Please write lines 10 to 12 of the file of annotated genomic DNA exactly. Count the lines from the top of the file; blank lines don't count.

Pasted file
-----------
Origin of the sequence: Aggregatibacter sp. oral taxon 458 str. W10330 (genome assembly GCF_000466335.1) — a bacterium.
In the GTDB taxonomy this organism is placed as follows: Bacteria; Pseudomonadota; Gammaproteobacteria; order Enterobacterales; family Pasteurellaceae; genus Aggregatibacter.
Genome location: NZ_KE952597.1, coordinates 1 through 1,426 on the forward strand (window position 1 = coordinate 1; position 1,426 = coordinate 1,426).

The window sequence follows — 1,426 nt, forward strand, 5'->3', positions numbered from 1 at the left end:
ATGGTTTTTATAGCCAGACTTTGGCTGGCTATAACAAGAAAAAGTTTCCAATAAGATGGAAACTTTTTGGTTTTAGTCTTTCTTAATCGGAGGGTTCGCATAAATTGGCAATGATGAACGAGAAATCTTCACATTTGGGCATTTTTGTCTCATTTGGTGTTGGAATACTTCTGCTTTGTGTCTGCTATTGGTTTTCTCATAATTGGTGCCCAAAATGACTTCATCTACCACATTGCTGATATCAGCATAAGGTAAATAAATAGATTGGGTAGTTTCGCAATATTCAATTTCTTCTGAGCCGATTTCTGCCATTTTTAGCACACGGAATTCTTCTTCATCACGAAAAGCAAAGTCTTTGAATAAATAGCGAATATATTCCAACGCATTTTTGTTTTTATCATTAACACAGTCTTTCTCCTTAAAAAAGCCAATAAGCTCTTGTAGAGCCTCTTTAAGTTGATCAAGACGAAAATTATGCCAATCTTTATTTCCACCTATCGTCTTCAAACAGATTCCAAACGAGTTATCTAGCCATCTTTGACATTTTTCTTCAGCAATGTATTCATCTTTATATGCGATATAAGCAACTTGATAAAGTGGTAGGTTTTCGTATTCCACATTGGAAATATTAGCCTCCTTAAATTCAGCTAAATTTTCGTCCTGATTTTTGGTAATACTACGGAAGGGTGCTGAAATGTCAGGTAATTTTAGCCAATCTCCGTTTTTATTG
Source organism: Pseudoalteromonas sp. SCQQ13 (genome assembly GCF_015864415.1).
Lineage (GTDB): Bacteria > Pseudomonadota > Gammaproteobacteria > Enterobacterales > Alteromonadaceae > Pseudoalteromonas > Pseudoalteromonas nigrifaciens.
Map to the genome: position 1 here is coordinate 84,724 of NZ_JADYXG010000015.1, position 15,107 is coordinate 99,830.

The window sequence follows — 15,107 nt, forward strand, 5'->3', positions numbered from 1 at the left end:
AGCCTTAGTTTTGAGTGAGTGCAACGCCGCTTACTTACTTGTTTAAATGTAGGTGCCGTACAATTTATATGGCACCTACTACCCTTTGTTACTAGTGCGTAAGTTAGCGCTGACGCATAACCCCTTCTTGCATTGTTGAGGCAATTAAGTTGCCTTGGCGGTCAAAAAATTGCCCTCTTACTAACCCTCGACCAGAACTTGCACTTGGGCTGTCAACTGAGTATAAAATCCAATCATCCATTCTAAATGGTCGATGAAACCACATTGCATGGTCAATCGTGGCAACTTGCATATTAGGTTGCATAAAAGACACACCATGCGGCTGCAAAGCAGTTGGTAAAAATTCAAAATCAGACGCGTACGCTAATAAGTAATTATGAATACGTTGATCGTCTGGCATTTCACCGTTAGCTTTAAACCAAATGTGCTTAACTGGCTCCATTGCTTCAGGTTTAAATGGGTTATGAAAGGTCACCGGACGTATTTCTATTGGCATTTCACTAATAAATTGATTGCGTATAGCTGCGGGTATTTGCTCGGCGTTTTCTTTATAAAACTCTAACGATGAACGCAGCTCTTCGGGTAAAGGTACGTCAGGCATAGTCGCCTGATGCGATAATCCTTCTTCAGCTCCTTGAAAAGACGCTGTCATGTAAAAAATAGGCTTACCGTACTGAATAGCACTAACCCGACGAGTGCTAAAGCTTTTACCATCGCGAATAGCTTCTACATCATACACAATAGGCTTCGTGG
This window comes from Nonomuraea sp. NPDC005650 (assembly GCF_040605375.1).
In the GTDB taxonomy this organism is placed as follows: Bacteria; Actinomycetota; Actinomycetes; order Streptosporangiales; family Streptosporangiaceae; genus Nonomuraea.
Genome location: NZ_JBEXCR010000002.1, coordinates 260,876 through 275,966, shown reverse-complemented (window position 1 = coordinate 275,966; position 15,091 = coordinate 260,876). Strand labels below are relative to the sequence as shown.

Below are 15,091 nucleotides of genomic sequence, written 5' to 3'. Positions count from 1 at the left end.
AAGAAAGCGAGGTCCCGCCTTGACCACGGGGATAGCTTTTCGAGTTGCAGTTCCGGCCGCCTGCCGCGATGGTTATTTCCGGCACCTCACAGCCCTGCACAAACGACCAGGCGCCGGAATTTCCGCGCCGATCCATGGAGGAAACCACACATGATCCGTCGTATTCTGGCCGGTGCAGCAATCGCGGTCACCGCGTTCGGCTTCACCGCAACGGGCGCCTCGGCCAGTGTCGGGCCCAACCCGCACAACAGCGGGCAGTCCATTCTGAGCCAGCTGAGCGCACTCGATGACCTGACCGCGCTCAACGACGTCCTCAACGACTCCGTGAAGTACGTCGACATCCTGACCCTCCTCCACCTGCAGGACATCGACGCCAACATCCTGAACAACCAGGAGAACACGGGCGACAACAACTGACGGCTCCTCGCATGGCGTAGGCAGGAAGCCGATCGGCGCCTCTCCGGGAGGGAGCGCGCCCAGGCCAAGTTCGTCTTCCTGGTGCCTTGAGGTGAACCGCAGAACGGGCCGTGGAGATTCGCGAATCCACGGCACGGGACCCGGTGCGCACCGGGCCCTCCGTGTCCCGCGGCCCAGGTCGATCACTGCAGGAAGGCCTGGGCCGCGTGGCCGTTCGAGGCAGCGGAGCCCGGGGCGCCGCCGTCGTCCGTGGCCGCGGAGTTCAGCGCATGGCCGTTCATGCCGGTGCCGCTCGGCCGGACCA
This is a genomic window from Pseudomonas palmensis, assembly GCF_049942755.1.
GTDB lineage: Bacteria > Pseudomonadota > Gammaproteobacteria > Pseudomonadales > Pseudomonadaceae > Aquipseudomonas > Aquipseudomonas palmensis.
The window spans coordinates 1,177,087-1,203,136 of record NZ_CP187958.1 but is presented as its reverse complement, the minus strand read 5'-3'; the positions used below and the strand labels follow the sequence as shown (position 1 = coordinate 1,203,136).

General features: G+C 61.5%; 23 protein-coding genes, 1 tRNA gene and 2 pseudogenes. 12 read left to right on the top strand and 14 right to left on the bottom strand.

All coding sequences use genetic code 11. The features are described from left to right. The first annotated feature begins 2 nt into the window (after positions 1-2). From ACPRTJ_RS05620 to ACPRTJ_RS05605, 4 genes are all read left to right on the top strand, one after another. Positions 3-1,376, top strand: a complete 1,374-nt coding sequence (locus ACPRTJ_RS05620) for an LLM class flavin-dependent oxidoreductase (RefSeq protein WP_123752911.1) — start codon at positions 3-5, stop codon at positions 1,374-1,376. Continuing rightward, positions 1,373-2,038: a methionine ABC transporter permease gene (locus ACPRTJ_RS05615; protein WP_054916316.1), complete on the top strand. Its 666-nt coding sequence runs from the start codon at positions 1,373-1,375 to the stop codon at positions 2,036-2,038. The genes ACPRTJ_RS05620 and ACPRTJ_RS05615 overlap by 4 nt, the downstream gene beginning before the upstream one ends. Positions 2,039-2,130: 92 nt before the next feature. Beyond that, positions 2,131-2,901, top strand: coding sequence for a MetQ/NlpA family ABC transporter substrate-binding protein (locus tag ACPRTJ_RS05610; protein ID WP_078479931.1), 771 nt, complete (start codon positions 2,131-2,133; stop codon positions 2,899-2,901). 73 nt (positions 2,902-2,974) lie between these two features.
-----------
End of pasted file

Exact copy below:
AGCCTTAGTTTTGAGTGAGTGCAACGCCGCTTACTTACTTGTTTAAATGTAGGTGCCGTACAATTTATATGGCACCTACTACCCTTTGTTACTAGTGCGTAAGTTAGCGCTGACGCATAACCCCTTCTTGCATTGTTGAGGCAATTAAGTTGCCTTGGCGGTCAAAAAATTGCCCTCTTACTAACCCTCGACCAGAACTTGCACTTGGGCTGTCAACTGAGTATAAAATCCAATCATCCATTCTAAATGGTCGATGAAACCACATTGCATGGTCAATCGTGGCAACTTGCATATTAGGTTGCATAAAAGACACACCATGCGGCTGCAAAGCAGTTGGTAAAAATTCAAAATCAGACGCGTACGCTAATAAGTAATTATGAATACGTTGATCGTCTGGCATTTCACCGTTAGCTTTAAACCAAATGTGCTTAACTGGCTCCATTGCTTCAGGTTTAAATGGGTTATGAAAGGTCACCGGACGTATTTCTATTGGCATTTCACTAATAAATTGATTGCGTATAGCTGCGGGTATTTGCTCGGCGTTTTCTTTATAAAACTCTAACGATGAACGCAGCTCTTCGGGTAAAGGTACGTCAGGCATAGTCGCCTGATGCGATAATCCTTCTTCAGCTCCTTGAAAAGACGCTGTCATGTAAAAAATAGGCTTACCGTACTGAATAGCACTAACCCGACGAGTGCTAAAGCTTTTACCATCGCGAATAGCTTCTACATCATACACAATAGGCTTCGTGG
This window comes from Nonomuraea sp. NPDC005650 (assembly GCF_040605375.1).
In the GTDB taxonomy this organism is placed as follows: Bacteria; Actinomycetota; Actinomycetes; order Streptosporangiales; family Streptosporangiaceae; genus Nonomuraea.